THE WAR LOVER had been a successful novel in 1959, even winning author John Hersey a Pulitzer Prize. Adapted for this 1962 film, it didn’t strike targets, either with unimpressed critics or sparse audiences, whose $2,420,000 offerings left it in 63rd place for the year.
Easy enough to see why: it’s a stark and unpleasant way to spend 105 minutes with a clutch of dour characters. Arrogant ‘Buzz Rickson’ (Steve McQueen) captains a B-17 crew over the skies of 1943 Germany. He likes it–the flying, the bombing, the destruction. His psyche warp plays havoc with others he runs into & over, including his increasingly fed-up co-pilot (Robert Wagner) and that fellow’s English girlfriend (Shirley Anne Field), who Rickson hits on when not dropping explosives on Europe.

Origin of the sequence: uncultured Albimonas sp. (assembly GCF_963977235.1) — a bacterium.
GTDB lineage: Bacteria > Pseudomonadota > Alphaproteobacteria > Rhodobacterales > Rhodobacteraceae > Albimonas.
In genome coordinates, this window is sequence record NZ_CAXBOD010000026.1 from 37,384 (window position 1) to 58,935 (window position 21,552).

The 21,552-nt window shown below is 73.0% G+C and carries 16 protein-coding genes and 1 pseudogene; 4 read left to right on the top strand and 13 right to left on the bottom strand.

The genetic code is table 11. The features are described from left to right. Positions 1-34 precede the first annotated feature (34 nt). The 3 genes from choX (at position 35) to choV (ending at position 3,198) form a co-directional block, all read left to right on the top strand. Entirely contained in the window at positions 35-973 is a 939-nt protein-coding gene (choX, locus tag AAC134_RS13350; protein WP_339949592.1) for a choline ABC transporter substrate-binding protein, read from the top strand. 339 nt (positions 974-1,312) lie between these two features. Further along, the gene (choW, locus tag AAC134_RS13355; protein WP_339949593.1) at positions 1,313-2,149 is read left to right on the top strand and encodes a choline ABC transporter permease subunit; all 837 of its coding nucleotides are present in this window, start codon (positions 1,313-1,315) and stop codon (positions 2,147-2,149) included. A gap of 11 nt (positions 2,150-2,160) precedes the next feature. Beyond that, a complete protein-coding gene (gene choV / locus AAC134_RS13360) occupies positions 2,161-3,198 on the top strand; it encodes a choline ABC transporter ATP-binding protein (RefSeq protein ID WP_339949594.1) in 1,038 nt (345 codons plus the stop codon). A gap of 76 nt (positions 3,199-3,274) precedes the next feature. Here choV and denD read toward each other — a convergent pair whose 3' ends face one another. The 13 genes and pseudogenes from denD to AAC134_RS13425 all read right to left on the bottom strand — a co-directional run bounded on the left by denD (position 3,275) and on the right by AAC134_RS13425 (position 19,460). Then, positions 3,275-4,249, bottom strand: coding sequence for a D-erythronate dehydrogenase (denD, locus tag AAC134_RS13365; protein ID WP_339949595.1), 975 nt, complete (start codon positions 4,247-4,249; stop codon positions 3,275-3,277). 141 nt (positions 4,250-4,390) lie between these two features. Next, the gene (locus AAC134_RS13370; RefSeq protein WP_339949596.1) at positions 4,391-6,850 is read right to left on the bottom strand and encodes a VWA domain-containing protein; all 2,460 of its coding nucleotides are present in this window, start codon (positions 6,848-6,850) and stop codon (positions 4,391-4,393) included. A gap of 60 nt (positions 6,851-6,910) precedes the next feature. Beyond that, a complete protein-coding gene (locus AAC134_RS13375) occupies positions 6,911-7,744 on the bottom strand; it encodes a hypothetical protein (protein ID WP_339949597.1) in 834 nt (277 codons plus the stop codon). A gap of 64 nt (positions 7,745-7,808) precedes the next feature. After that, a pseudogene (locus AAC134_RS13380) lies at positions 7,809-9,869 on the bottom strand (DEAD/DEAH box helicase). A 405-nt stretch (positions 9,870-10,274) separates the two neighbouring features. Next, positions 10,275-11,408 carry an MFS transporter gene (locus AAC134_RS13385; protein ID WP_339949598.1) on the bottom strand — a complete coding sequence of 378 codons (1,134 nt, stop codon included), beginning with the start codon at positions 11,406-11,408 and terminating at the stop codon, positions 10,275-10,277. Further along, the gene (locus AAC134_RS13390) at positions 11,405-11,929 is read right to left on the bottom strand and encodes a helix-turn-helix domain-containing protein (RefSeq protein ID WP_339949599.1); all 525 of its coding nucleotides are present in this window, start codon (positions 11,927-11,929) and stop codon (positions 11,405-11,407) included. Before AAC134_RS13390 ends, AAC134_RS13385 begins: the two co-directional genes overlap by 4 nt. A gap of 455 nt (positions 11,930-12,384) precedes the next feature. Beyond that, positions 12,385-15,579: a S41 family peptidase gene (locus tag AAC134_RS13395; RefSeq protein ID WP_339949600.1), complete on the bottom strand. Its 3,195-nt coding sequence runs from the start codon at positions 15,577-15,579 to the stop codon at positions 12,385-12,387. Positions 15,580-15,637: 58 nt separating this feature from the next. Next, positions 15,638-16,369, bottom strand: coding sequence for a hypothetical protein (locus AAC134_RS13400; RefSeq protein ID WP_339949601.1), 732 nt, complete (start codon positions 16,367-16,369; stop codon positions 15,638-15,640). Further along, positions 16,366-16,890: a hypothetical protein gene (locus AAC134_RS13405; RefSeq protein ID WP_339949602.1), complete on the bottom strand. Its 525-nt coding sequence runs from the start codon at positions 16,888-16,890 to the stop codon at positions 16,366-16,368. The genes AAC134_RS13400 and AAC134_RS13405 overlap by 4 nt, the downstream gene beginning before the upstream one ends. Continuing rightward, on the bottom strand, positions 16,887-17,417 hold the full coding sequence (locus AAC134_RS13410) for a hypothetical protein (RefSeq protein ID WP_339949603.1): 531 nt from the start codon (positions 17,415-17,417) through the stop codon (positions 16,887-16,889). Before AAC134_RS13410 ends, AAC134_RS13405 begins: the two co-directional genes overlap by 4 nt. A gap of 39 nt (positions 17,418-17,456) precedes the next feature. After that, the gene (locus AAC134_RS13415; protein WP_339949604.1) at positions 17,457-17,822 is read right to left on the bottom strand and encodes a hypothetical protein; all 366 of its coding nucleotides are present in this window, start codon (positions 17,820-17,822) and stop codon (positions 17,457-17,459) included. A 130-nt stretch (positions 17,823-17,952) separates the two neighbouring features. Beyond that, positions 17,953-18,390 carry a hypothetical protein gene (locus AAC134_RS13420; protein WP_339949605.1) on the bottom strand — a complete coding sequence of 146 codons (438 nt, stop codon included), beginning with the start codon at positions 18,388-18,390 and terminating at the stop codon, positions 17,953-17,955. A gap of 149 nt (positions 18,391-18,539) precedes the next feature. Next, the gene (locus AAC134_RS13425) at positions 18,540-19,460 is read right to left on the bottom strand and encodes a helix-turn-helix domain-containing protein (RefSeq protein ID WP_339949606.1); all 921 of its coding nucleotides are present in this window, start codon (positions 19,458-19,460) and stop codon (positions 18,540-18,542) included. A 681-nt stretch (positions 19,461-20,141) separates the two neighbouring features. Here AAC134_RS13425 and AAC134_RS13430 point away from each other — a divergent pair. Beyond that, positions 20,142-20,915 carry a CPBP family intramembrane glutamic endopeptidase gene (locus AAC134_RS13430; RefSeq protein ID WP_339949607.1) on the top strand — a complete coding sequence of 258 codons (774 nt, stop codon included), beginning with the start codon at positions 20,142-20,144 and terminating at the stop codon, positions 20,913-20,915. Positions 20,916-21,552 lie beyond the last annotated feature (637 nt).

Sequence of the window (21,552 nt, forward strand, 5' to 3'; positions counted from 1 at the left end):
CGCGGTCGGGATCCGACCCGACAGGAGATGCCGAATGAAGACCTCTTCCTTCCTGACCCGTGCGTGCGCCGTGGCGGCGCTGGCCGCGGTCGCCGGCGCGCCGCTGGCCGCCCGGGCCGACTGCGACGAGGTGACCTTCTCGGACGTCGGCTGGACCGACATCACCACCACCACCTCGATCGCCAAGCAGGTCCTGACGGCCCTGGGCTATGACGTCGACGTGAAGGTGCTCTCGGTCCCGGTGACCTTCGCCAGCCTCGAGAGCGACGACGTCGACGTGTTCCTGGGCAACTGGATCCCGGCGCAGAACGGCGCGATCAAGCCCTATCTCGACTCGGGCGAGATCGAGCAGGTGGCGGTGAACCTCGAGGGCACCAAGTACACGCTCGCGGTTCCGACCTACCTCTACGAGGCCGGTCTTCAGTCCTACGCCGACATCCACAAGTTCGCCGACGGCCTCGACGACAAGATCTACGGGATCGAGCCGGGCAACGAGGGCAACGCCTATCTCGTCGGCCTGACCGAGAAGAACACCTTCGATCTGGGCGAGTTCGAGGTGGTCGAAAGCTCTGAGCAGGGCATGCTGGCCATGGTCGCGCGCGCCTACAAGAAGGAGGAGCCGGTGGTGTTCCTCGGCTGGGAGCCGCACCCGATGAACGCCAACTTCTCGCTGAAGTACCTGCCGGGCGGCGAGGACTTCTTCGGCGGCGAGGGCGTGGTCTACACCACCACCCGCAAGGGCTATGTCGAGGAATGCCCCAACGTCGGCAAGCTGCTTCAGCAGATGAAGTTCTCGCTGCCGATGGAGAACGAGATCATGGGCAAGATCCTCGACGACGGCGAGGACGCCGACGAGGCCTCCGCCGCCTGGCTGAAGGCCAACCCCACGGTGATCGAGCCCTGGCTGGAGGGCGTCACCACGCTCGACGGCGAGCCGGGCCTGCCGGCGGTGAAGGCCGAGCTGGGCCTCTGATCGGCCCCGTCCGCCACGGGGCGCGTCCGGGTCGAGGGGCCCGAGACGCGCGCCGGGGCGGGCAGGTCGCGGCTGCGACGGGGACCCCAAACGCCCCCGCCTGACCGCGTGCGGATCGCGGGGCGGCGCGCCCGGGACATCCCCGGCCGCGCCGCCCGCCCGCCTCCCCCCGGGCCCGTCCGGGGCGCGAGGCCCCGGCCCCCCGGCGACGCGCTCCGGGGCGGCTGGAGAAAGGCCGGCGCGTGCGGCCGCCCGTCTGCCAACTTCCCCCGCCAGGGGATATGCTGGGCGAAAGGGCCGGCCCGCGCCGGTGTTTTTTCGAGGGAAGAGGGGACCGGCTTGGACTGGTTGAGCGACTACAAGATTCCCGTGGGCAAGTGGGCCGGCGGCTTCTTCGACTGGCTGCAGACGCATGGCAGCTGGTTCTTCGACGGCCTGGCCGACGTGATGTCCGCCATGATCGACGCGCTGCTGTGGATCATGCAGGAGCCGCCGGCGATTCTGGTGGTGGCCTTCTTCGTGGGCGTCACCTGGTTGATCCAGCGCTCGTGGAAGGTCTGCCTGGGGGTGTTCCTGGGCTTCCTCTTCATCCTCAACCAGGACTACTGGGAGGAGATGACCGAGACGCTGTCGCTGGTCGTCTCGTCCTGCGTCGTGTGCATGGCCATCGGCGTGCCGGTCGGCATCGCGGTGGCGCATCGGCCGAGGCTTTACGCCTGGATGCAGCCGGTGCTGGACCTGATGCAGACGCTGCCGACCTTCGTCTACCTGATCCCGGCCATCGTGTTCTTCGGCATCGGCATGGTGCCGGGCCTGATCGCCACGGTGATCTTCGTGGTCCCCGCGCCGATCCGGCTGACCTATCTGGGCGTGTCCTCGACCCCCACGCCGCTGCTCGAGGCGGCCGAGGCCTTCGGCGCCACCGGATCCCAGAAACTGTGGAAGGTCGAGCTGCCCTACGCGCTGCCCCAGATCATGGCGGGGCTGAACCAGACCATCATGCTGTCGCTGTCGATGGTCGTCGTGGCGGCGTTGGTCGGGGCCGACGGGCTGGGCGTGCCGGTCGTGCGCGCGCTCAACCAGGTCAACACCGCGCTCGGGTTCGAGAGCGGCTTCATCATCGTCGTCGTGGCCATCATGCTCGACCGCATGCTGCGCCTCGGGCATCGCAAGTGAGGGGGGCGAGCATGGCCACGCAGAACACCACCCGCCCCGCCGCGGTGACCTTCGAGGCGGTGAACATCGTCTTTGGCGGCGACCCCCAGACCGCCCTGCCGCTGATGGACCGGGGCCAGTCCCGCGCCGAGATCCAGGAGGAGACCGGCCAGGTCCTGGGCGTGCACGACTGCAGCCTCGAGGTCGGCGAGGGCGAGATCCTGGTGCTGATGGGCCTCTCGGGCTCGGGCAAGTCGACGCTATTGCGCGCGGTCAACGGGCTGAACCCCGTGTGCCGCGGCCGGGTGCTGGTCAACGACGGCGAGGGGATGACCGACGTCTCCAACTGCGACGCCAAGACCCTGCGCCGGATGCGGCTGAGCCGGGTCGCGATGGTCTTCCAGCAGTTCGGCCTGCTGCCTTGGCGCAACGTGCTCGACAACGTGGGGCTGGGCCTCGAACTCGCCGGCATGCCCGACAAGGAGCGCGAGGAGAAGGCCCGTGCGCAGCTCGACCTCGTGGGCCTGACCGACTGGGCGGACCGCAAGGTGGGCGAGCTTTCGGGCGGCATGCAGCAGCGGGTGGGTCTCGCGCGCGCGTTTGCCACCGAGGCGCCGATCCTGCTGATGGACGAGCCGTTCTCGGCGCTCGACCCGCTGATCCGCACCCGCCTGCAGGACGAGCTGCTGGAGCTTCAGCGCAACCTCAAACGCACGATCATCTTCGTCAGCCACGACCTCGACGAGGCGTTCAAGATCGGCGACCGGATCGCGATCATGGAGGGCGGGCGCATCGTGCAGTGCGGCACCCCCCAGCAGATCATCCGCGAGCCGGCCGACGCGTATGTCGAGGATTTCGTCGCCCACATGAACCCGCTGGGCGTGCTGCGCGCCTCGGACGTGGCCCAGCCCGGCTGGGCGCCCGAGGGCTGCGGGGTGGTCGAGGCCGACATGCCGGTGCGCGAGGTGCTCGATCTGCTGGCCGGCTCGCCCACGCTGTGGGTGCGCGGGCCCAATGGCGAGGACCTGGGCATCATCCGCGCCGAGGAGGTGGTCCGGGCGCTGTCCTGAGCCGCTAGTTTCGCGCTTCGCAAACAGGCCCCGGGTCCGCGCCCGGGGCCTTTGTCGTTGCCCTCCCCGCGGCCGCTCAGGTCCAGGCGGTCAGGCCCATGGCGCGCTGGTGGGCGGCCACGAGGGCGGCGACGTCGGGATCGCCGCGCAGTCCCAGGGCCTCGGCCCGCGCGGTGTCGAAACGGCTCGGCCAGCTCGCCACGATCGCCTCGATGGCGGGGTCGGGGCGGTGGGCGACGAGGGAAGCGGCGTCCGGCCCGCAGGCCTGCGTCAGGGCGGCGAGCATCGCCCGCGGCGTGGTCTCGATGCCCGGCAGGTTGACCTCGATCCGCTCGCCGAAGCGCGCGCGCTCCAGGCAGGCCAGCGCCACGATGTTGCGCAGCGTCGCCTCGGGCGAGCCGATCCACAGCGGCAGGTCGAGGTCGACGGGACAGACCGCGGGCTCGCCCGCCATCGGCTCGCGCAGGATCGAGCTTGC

Directed by Philip Leacock, with a supporting cast of English actors not-too-ably playing Americans, it has some limited interest to WW2 aviation buffs and McQueen fans completing their tour of his 27 big-screen credits. The romantic angle is bland (the perpetually testy star and Ms. Field did not get along at all), and the action scenes are competent, with a fair amount of technical jive (aided by footage of the real thing) but not very exciting.
Sandwiched in between two more WW2 pictures, the decent Hell Is For Heroes, which also underperformed in ’62, and The Great Escape, a breakaway smash the following year, this was of a quintet of McQueen military movies, starting with the peacetime Navy comedy The Honeymoon Machine, wrapping with the peacetime Army farce Soldier In The Rain. The touchy ex-Marine would only don a uniform one more time in his career, to acclaim in The Sand Pebbles.
105 minutes, with Gary Cockrell, Michael Crawford, Robert Easton.